- What deals did you work on in the previous sprint? Again, the point here isn't a dissection of the results from the previous sprint. Instead it is to find themes for what is working or not in the team. The scrum master should be leading the discussion towards helping the team learn more to perform better.
- Example. One team member has been stuck on a deal for a few months. In the last sprint they closed it. What did they do and what can the team learn from that experience.
- What deals are you working on in this sprint? The scrum master goes around the team to get a better understand of each member's pipeline and the pipeline as a whole. This is why the standup should be held in front of a scrum board or deals board. This way, the team and the scrum master can see what is in the pipeline and actively move deals around to make sure there is enough coverage for the upcoming sprint.
- Example. A large deal is in the pipeline. The scrum master and team can schedule time to work on it during this sprint to make sure gets closed in the month. Conversely, if a large deal is forecast to close in sprint 4, the scrum master will know why the team is off-track in sprint 3.
- Are there any blockers? This is the qualitative side, and a vital part of the scrum master's role. They need to help keep the cadence up, so they need to know what might be bringing it down. By asking this at the start of every sprint, the scrum master can address the problem immediately to minimize impact.
- Example. A team member needs a big deal reviewed by senior management and they haven't got back to her. The scrum master can follow up for her, letting her get on with other tasks.
The tools of agile sales are essential here, for both the individual team members and the scrum master. The meetings are short. Three questions to five team members each is just one minute per question per person in a 15-minute meeting. That means everyone has to come prepared.
The two most important tools here are the deals board and the burndown chart. The deals board shows what everyone is working on and where in the pipeline it is. Ideally before, but even during, the meeting, this should be arranged so that the team member has the right deals on deck for that sprint. They can also keep an eye on upcoming deals and start planning in their minds the next 2-3 sprints.
The burndown chart gives everyone a straightforward understanding of where the team are. Are they on track to hit the goal? If not, why not? If the team is off track, they can see immediately from the burndown, as well as understand their current velocity and what needs to be done in this sprint to increase velocity and hit the target.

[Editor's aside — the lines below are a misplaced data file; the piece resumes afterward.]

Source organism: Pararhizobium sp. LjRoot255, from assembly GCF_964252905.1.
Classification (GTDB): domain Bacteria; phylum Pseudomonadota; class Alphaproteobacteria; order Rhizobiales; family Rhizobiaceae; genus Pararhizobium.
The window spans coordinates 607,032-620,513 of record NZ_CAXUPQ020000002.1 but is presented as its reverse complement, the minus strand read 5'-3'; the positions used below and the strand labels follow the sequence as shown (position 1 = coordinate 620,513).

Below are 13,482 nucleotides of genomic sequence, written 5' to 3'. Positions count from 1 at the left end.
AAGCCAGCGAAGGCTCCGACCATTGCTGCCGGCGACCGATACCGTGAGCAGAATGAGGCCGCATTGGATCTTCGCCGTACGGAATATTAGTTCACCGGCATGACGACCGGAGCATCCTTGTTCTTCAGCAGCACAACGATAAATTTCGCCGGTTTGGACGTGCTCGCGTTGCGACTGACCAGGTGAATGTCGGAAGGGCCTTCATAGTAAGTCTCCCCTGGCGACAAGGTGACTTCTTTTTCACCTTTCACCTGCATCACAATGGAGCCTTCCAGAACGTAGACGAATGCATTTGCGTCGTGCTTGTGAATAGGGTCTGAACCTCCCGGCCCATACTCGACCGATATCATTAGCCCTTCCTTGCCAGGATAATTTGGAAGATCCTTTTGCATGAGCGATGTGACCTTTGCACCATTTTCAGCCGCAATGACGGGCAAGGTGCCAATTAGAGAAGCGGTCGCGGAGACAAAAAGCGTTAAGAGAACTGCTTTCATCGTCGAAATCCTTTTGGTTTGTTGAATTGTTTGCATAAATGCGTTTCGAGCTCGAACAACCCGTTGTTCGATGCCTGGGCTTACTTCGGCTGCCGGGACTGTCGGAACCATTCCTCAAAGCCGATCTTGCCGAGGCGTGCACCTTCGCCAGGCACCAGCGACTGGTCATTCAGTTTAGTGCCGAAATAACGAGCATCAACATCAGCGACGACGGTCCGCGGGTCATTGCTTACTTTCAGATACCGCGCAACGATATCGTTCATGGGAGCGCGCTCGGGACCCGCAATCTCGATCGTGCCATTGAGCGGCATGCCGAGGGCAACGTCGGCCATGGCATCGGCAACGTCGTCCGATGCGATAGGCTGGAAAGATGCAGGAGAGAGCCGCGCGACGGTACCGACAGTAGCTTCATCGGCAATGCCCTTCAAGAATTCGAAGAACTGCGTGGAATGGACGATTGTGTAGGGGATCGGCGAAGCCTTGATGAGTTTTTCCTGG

Performance should be the watchword for every sales team. Get performance right and the score will take care of itself. Standups are a conversation that allow the team to focus on their performance, getting incrementally better as a team. But they aren't the end of that conversation, they should only be the beginning.
The bookends to a continuing conversation
The philosophy of agile sales is one of teamwork. The main difference between a regular sales meeting and a standup is that standups are about getting your team to help each other.
A standup is the scrum master's meeting. They set when the sprints occur and thus when the standups happen. It is their responsibility. But really they are the conductor of an orchestra. It is the team members who play. They should be the ones talking with each other about how to tackle the sprint. They should be the ones helping each other out. Standups should facilitate cross-pollination and knowledge transfers between team members.
But that cross-pollination and knowledge transfer isn't limited to the standups. These meetings are the kickoff meetings for an ongoing conversation in your team. The best sight for a scrum master after having wrapped up the standup, is the conversation continuing as everyone heads back to their desks.
A sprint ends with another meeting, held right before the standup for the next sprint. This helps the team debrief about the sprint that just ended—what worked, what didn't, and what to do about it. They can then carry those ideas into the next standup and the next sprint.
In agile sales, these two meetings—the standup and the sprint review —are the bookends of your team's sprint. They are also the bookends to their ongoing conversation. In agile sales, meetings are not something to fill time or worry about. They are a fundamental part of the process. Not only do they give everyone the insight into what the team is working on, they also start the conversations that are important for fostering that team mentality.